• Perform repeated body movements
  • Show unusual attachments to objects
  • The symptoms may vary from moderate to severe.

Communication problems may include:

  • Cannot start or maintain a social conversation
  • Communicates with gestures instead of words
  • Develops language slowly or not at all 
  • Does not adjust gaze to look at objects that others are looking at
  • Does not refer to self correctly (for example, says “you want water” when the child means “I want water”)
  • Does not point to direct others’ attention to objects (occurs in the first 14 months of life)
  • Repeats words or memorized passages, such as commercials
  • Uses nonsense rhyming

Social interaction:

  • Does not make friends
  • Does not play interactive games
  • Is withdrawn
  • May not respond to eye contact or smiles, or may avoid eye contact
  • May treat others as if they are objects
  • Prefers to spend time alone, rather than with others
  • Shows a lack of empathy

Response to sensory information:

  • Does not startle at loud noises
  • Has heightened or low senses of sight, hearing, touch, smell, or taste
  • May find normal noises painful and hold hands over ears
  • May withdraw from physical contact because it is overstimulating or overwhelming
  • Rubs surfaces, mouths or licks objects
  • Seems to have a heightened or low response to pain

Play:

  • Doesn’t imitate the actions of others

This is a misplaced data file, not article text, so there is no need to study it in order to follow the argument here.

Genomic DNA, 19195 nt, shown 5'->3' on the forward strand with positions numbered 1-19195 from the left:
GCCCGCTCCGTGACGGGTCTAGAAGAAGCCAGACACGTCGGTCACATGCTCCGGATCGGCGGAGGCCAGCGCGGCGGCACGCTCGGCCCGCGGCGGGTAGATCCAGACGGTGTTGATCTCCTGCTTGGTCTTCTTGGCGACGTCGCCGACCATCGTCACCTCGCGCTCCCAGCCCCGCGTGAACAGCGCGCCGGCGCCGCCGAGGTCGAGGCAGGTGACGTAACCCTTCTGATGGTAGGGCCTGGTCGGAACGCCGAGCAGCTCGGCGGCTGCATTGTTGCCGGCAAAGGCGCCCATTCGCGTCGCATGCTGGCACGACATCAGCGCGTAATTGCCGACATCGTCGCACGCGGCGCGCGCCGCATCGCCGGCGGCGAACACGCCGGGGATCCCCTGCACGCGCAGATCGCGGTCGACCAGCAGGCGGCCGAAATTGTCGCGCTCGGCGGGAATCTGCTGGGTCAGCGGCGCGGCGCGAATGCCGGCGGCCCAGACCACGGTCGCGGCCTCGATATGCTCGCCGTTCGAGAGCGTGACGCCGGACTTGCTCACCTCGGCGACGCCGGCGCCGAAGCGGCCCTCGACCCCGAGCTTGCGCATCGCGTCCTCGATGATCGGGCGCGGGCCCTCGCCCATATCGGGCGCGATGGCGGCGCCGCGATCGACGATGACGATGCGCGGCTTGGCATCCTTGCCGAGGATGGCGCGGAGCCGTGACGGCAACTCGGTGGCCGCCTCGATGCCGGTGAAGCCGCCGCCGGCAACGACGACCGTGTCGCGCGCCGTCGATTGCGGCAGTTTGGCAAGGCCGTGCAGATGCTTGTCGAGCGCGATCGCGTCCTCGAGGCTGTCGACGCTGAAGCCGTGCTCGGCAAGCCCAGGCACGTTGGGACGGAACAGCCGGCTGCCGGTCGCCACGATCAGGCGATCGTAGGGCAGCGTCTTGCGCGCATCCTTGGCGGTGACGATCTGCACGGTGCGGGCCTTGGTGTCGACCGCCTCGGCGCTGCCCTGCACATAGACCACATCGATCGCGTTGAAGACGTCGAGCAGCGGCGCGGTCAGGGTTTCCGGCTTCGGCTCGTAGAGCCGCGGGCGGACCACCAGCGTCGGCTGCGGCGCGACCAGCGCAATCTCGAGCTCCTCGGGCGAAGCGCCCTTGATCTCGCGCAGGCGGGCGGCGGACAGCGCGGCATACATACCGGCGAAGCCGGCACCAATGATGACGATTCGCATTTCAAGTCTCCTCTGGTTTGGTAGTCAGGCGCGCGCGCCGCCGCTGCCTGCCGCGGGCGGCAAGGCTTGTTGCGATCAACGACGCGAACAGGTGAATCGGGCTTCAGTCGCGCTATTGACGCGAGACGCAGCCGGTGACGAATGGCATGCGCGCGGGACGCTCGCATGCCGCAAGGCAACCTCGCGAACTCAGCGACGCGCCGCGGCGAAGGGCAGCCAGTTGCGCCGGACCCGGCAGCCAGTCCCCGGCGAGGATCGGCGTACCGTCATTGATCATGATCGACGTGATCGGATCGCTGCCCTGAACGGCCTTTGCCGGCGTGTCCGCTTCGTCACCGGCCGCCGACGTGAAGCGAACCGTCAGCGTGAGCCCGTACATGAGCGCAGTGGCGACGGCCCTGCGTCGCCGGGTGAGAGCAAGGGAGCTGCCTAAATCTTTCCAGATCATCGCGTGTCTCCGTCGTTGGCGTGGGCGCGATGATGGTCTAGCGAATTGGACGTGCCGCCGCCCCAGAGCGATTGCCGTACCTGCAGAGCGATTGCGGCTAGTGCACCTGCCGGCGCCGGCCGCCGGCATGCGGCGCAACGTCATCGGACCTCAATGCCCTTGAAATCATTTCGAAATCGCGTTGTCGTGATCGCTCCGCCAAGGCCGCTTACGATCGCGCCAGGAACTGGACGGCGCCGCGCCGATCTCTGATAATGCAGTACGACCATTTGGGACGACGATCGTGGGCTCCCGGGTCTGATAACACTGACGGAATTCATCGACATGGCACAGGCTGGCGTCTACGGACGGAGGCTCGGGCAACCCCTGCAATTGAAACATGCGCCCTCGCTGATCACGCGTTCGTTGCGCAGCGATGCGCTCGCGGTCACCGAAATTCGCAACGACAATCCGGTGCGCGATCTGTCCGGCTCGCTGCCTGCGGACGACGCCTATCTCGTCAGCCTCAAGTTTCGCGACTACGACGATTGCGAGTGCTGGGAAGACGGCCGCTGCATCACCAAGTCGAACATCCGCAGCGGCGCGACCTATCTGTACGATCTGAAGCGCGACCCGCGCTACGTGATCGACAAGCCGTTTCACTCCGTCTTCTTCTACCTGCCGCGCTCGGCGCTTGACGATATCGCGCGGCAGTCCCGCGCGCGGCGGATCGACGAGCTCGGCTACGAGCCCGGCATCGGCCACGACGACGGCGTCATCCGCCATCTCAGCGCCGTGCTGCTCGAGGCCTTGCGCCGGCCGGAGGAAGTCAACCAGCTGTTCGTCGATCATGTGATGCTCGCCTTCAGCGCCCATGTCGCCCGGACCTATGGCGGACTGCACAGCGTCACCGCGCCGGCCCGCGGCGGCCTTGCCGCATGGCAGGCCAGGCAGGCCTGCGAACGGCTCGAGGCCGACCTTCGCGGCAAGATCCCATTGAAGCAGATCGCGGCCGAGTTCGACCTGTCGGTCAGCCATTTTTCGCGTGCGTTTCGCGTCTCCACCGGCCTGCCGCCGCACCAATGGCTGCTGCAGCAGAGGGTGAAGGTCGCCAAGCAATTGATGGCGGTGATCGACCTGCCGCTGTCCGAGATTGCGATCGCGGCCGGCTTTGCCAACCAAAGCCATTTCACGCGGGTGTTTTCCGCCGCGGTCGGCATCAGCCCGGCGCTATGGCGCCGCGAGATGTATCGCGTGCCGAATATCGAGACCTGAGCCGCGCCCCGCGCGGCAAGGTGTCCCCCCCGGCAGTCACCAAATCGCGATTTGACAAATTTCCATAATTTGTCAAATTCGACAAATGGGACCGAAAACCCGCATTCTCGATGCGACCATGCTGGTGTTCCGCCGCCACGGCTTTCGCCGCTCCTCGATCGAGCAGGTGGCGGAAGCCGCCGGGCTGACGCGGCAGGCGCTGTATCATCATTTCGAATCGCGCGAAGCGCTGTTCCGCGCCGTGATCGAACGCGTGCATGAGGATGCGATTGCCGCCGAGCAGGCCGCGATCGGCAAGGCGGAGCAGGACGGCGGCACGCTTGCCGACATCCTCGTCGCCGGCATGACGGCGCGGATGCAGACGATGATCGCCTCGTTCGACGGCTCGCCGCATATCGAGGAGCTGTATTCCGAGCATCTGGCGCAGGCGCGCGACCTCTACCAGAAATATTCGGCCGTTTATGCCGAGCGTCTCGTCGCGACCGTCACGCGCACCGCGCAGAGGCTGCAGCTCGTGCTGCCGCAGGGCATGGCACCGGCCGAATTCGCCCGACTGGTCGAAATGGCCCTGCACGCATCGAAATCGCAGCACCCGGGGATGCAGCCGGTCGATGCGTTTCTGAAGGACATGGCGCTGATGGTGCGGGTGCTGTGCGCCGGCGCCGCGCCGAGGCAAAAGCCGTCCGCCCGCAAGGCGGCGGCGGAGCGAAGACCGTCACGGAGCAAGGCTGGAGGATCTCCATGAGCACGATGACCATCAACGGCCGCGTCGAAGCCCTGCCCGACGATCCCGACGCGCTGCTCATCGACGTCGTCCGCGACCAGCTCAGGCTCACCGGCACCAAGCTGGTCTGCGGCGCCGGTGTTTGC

• Prefers solitary or ritualistic play
  • Shows little pretend or imaginative play

Behaviors:

  • “Acts up” with intense tantrums
  • Gets stuck on a single topic or task (perseveration)
  • Has a short attention span
  • Has very narrow interests
  • Is overactive or very passive
  • Shows aggression to others or self
  • Shows a strong need for sameness
  • Uses repetitive body movements”

None of that sounds like the definition of death. At least, it doesn’t to me. This is why it is difficult for me to understand why so many parents of children with autism claim that they “lost” their children to autism. They speak of their children as being “gone”. Some have even gone as far as actually stating that their children would have been “better off dead”.

Of course, it must not be easy to care for a child with autism. It can’t possibly be “easy” to look after someone with all of those symptoms mentioned previously, especially if there are other children to look after, or a full-time outside job, etcetera. If the child is withdrawn and non-verbal, it must be difficult for a parent to see other parents playing catch with their children. It is only human to long for those things.